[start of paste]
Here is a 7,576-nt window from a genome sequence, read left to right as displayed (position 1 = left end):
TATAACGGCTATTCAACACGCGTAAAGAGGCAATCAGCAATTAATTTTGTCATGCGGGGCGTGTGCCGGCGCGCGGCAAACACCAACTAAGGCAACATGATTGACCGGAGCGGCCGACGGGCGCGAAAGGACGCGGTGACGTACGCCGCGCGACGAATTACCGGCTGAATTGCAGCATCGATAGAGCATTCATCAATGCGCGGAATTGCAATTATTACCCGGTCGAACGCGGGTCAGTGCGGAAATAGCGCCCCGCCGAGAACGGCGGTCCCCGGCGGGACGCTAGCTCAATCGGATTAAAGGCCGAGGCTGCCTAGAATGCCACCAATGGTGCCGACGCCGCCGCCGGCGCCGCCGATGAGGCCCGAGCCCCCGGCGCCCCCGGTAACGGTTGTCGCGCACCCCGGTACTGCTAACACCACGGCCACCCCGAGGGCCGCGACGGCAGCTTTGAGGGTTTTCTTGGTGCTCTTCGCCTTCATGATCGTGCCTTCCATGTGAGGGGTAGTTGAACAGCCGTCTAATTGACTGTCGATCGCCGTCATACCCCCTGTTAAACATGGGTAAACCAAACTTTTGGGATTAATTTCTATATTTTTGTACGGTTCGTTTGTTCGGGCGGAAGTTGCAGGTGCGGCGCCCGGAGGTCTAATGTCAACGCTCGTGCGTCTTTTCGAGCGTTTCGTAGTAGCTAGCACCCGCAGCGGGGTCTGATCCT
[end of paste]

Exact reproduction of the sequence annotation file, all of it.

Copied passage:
Here is a 7,576-nt window from a genome sequence, read left to right as displayed (position 1 = left end):
TATAACGGCTATTCAACACGCGTAAAGAGGCAATCAGCAATTAATTTTGTCATGCGGGGCGTGTGCCGGCGCGCGGCAAACACCAACTAAGGCAACATGATTGACCGGAGCGGCCGACGGGCGCGAAAGGACGCGGTGACGTACGCCGCGCGACGAATTACCGGCTGAATTGCAGCATCGATAGAGCATTCATCAATGCGCGGAATTGCAATTATTACCCGGTCGAACGCGGGTCAGTGCGGAAATAGCGCCCCGCCGAGAACGGCGGTCCCCGGCGGGACGCTAGCTCAATCGGATTAAAGGCCGAGGCTGCCTAGAATGCCACCAATGGTGCCGACGCCGCCGCCGGCGCCGCCGATGAGGCCCGAGCCCCCGGCGCCCCCGGTAACGGTTGTCGCGCACCCCGGTACTGCTAACACCACGGCCACCCCGAGGGCCGCGACGGCAGCTTTGAGGGTTTTCTTGGTGCTCTTCGCCTTCATGATCGTGCCTTCCATGTGAGGGGTAGTTGAACAGCCGTCTAATTGACTGTCGATCGCCGTCATACCCCCTGTTAAACATGGGTAAACCAAACTTTTGGGATTAATTTCTATATTTTTGTACGGTTCGTTTGTTCGGGCGGAAGTTGCAGGTGCGGCGCCCGGAGGTCTAATGTCAACGCTCGTGCGTCTTTTCGAGCGTTTCGTAGTAGCTAGCACCCGCAGCGGGGTCTGATCCT